No It does not!
If we consider the fact that we can harvest up to 40% of the donor scalp over 2-3 sessions using FUE technique, a strip area which would yield an average 2500 grafts will yield around 1200 FUE grafts over 2-3 FUE sessions. So there is an availability of 40% more grafts from the area of the strip as compared to if we were to harvest that area of the strip only over 2-3 sessions (N.B.-not the whole scalp)
A fact that is not known to many people is that the strip scar can actually increase the area of the crown by downward displacement as the skin stretches and moves down somewhat when it is stitched. This area of expansion of the crown may be as great as 40% the area of the strip. The additional grafts that we may have been able to harvest with FUT would be used in the long term to cover this area which has developed not genetically but iatrogenically.
So the increased number of grafts we got by the strip technique is countered by a similar increase in the area of baldness.
Therefore it is an illogical and fallacious presumption that we get more grafts from FUT.
It is false to assume that in FUT we are utilising the extra loose skin in the harvesting. The loose skin is there for a purpose. You need it for neck flexion.
After all you can not offer cosmesis at the cost of body function!
FUE has a long learning curve longer than that of the traditional FUT procedure. FUE requires long hours of patient learning under high magnification. Once you take up FUE as a profession, you are married to it since it requires the whole day to accomplish if the doctor is doing the harvesting himself. Most doctors cannot-
FUT is currently the gold standard of surgical hair restoration. FUE is different from it only in the manner of harvesting. In the former, as strip of skin as wide as 2 cm at times and as long as the number of grafts needed is take whereas in the latter minute punches are used to individually extract follicles either manually or mechanically and with or without the assistance of a robot.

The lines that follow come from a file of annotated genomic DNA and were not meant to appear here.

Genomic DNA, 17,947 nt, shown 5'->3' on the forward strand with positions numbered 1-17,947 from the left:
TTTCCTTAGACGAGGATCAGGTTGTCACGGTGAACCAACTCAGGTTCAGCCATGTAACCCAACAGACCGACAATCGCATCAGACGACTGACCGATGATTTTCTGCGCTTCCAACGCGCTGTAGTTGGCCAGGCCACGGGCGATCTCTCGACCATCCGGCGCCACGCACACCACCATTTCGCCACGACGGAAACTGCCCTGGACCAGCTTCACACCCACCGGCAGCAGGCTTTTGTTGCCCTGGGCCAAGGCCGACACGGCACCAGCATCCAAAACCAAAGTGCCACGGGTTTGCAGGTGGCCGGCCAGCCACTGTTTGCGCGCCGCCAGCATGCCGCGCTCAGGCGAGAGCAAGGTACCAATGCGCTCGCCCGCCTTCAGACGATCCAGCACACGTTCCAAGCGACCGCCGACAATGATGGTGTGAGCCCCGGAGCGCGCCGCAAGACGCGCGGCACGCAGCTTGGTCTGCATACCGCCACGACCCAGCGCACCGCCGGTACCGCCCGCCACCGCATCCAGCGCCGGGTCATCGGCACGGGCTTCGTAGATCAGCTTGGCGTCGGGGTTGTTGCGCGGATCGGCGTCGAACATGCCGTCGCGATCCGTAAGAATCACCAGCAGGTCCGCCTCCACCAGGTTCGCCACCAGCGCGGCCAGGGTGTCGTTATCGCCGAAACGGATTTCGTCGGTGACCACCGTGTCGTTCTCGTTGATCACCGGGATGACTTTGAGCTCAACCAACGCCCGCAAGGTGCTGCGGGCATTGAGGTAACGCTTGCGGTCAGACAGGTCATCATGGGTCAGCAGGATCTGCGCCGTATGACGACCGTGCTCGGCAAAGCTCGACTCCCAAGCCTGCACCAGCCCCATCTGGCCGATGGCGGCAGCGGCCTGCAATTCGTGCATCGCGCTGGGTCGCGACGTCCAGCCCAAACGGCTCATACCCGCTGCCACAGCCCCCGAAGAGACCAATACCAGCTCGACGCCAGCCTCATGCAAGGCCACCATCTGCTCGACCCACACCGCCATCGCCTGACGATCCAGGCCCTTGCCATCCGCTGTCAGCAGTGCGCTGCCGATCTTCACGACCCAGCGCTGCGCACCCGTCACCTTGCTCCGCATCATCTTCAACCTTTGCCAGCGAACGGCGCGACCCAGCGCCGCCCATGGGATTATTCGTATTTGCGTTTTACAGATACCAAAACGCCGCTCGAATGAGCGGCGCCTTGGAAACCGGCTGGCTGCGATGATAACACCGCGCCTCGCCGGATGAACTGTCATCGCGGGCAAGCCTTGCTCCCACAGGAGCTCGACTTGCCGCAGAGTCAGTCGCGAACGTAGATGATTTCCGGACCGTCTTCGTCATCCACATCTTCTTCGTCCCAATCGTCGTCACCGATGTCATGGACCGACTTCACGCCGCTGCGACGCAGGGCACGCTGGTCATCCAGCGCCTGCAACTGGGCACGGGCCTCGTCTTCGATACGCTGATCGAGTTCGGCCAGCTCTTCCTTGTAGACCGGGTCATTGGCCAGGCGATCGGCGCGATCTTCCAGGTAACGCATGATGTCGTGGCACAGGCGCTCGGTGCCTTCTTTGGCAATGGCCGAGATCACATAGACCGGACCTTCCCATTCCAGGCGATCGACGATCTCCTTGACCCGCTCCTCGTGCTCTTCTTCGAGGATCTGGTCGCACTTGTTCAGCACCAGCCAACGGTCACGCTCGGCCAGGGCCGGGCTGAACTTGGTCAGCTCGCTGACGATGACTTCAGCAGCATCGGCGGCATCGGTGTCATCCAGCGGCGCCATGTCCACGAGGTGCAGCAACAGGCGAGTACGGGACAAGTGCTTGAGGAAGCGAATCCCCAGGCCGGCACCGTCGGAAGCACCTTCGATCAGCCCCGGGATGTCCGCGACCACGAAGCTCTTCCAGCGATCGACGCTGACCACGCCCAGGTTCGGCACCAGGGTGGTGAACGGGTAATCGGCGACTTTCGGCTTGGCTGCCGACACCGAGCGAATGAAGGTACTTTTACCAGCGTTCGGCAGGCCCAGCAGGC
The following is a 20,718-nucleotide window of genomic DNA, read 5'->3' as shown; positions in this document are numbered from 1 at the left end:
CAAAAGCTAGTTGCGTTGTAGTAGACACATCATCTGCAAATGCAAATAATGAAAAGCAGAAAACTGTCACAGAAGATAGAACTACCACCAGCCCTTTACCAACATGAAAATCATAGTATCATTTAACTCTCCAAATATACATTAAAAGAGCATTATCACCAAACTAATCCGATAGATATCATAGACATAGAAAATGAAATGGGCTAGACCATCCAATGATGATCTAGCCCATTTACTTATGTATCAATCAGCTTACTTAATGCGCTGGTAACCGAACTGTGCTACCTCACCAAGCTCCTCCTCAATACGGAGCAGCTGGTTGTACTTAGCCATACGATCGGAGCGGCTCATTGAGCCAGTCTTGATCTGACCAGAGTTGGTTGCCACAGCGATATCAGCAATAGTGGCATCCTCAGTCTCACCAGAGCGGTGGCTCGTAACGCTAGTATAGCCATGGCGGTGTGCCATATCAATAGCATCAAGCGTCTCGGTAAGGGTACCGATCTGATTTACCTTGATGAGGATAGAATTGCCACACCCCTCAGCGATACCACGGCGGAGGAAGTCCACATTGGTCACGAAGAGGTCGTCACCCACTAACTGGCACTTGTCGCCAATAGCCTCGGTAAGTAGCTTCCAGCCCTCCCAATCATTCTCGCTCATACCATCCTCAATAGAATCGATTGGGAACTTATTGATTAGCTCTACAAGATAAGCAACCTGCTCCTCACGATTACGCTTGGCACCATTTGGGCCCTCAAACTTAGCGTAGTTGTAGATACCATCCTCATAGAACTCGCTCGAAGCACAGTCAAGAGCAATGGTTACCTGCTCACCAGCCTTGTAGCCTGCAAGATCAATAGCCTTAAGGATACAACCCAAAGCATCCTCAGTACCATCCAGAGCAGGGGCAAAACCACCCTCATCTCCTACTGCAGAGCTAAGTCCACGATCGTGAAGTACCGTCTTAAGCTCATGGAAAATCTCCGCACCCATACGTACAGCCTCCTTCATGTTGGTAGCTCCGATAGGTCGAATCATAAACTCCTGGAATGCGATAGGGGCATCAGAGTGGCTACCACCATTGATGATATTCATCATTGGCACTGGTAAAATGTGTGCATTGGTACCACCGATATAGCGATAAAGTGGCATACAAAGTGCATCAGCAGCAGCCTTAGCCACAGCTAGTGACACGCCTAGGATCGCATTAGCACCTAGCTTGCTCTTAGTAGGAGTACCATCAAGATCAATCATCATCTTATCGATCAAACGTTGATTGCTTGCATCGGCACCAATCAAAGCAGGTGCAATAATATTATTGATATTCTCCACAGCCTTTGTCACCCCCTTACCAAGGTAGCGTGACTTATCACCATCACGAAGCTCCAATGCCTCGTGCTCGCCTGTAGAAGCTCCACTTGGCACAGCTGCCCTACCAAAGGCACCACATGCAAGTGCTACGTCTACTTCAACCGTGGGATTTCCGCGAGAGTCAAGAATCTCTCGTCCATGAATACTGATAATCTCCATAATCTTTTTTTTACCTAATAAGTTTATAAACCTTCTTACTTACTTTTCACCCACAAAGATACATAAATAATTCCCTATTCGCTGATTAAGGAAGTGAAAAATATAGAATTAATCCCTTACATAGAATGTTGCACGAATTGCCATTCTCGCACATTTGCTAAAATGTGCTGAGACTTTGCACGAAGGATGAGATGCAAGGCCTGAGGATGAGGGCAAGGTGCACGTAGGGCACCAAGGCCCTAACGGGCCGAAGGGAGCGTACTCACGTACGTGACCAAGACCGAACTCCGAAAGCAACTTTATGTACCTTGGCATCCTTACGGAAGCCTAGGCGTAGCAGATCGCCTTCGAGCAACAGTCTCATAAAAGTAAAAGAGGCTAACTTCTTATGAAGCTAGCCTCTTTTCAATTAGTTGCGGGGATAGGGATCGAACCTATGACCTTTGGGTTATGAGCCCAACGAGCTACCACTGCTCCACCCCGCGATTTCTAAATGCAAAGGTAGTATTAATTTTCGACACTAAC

The above 5 have no place of rebuttal by even the most die-hard FUT surgeon. This is the reason only these differences have been stated. All other stated advantages of FUE over FUT are fictional and market driven.
FUE is the harvesting of follicular units using refined miniscule punches which may range in size from 0.65-0.85 mm in internal diameter. The system used may be motorised or robotic. Manual FUE is waning in popularity due to slow pace of the procedure allowing just 500-800 grafts harvested in an 8 hour session. It is only the harvesting that is different in FUE, remaining procedure remains mostly the same.
Young surgeons falling to propaganda of companies selling their wares. There is a common misconception that some machines do all the work which is absolutely unfounded and spread by unethical companies. The complications are going to arise from a large number of FUE surgeons who are untrained and rely on these machines. It shall take another 2 years for establishing a standard of care in FUE technique.